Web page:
Photo: The Plan Magazine
Imagine you are a woman. You are pregnant, about to give birth. You live in a rural area, the nearest health center is 100 km away, and you have no car. There is no one around with medical skills to help you deliver the baby. What would you do ?
The answer to this question is simple. You will either give birth at home, endangering your own life and the one of the baby, or get on a chariot, cover the 100 km to the health center endangering your life and the one of the baby.
Hundreds of thousand of women in African countries in general and Cameroon in particular are facing that choice virtually every day, hence the frightening figures when it comes to maternal mortality. The case of Malawi is particularly interesting: with 85% of the population living in rural area with little access to professional medical care, maternal mortality has become a common reality.
According to public figures, there are 634 deaths/100,000 live births (2015) from any cause related to or aggravated by pregnancy or its management (excluding accidental or incidental causes). 1 in 36 Malawian women had a lifetime risk of dying during pregnancy or delivery. The gap between these figures and those in Cameroon is not that big: 596 deaths/100,000 live births (2015). Why the comparison? Because similar problems can be solved by similar solutions either in Cameroon, in Côte d’Ivoire or in Morocco. In the case of Malawi, architecture played a tremendous part in finding a long lasting solution to solve the issue.
First, the Ministry of Health came up with an idea: a maternity waiting village, made of maternity waiting homes. These facilities were to house expectant mothers, giving them a place to stay within easy reach of a hospital or health center about 6 weeks before giving birth. The idea is for women to go through the final weeks of their pregnancy in the best conditions possible for their health and the health of the baby. They stay in a safe environment surrounded with nurses and very close to a hospital.
When starting the project, the Ministry of Health had few resources to invest in designing the prototype maternity waiting home. The result was one large room housing 36 mothers, with little daylight, ventilation, or privacy in Kasungu. The problem was not solved since women preferred staying home with their loved ones, what seems safer.
In 2013, the architecture firm MASS Design group joined the project. MASS is known for humanitarian projects, including the Butaro District Hospital in Rwanda, the GHESKIO Cholera Treatment Center in Haiti, and the Ilima Primary School in the Democratic Republic of Congo. As one can read in The Plan, MASS Design Group took design cues from the vernacular layout of Malawian villages, where family compounds are composed of several small buildings housing branches of an immediate family. MASS broke the large dormitory-style waiting home into similarly intimate four-bed units, a comfortable size defined in collaboration with mothers. Rather than a sleeping hall’s impersonal scale, the clusters create small communities that encourage knowledge sharing between experienced and first-time mothers.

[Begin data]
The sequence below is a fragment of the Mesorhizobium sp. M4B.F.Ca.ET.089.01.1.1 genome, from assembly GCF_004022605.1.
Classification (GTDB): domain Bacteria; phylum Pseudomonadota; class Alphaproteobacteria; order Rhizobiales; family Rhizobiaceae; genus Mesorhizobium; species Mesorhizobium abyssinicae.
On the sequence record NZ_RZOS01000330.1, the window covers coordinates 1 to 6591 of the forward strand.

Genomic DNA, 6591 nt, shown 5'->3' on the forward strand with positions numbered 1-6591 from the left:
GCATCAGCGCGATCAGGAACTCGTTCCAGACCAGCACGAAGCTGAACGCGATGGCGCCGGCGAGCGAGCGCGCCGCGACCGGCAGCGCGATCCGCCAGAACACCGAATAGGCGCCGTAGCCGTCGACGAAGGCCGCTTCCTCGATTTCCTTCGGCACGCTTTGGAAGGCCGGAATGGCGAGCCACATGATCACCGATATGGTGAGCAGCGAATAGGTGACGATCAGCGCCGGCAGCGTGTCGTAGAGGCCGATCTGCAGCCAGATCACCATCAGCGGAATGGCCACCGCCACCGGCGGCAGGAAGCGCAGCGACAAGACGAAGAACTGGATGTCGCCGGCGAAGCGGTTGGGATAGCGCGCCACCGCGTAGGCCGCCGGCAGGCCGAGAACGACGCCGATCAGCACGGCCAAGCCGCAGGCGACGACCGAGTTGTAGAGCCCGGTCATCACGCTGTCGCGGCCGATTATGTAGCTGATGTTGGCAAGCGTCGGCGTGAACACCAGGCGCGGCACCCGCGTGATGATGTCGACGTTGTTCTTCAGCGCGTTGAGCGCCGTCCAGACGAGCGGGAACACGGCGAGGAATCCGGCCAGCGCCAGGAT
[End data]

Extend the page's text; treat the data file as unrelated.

In Africa, expectant mothers are under the care of family members, and that has been taken into account. Women can stay in the village with up to three family members. For them to be as comfortable as possible, everything has been created with their daily lives in mind: there’s a courtyard with a space for gardening, cooking in a shared kitchen, and laundry done under the shade of a roof that collects rainwater.
According to Rwandan architect Christian Benimana who worked on the project with MASS, “They can live close to how they are living in their own homes in their villages where they spend most of the time in the courtyards with their friends.” The goal was to foster a sense of security and belonging. Director of MASS, Patricia Gruits said “We asked ourselves how do we transform a waiting experience into an empowering experience, how do we make it not only safe, healthy, and comfortable, but build community and dignity? That’s what drove our design.” Kasungu maternity waiting village can house up to 45 women.
What is interesting about this project is how public authorities failed to solve a problem though they were the ones who came up with the idea. The most important thing is not to build facilities supposed to solve a problem. The most important thing is to include beneficiaries in the conception phase of the project and keep their realities in mind to offer the best solution for them first, but also for public funds that will not be wasted as it was the case before the Kasungu maternity waiting village was enhanced. Architecture expertise has been put into action.
We hope countries facing high maternal mortality rates, be they in Africa or elsewhere, will be inspired with this initiative and replicate it following the way of lives of their own people.
You can also watch Christian Benimana’s TED Talk about the next generation of African architects and designers should put people’s wellbeing and dignity at the heart of each of their project here:
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